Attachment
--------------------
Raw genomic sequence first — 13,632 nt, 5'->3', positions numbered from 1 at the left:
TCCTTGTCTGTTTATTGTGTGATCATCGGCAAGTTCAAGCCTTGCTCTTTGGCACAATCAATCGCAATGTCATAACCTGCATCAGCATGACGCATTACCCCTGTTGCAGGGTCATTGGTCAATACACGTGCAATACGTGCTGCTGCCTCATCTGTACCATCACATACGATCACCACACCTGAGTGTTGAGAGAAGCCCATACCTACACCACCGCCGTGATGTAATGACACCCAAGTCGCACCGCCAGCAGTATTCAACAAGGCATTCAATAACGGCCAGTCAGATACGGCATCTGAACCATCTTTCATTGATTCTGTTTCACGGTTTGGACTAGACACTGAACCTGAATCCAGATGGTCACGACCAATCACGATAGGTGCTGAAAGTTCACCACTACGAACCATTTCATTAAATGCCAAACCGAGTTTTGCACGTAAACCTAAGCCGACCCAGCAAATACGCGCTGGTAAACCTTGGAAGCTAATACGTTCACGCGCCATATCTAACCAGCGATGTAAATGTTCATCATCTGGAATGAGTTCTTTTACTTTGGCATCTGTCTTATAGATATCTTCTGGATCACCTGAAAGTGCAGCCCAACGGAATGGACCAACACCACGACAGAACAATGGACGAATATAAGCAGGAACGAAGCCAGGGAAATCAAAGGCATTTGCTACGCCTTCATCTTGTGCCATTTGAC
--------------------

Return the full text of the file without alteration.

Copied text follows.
Raw genomic sequence first — 13,632 nt, 5'->3', positions numbered from 1 at the left:
TCCTTGTCTGTTTATTGTGTGATCATCGGCAAGTTCAAGCCTTGCTCTTTGGCACAATCAATCGCAATGTCATAACCTGCATCAGCATGACGCATTACCCCTGTTGCAGGGTCATTGGTCAATACACGTGCAATACGTGCTGCTGCCTCATCTGTACCATCACATACGATCACCACACCTGAGTGTTGAGAGAAGCCCATACCTACACCACCGCCGTGATGTAATGACACCCAAGTCGCACCGCCAGCAGTATTCAACAAGGCATTCAATAACGGCCAGTCAGATACGGCATCTGAACCATCTTTCATTGATTCTGTTTCACGGTTTGGACTAGACACTGAACCTGAATCCAGATGGTCACGACCAATCACGATAGGTGCTGAAAGTTCACCACTACGAACCATTTCATTAAATGCCAAACCGAGTTTTGCACGTAAACCTAAGCCGACCCAGCAAATACGCGCTGGTAAACCTTGGAAGCTAATACGTTCACGCGCCATATCTAACCAGCGATGTAAATGTTCATCATCTGGAATGAGTTCTTTTACTTTGGCATCTGTCTTATAGATATCTTCTGGATCACCTGAAAGTGCAGCCCAACGGAATGGACCAACACCACGACAGAACAATGGACGAATATAAGCAGGAACGAAGCCAGGGAAATCAAAGGCATTTGCTACGCCTTCATCTTGTGCCATTTGAC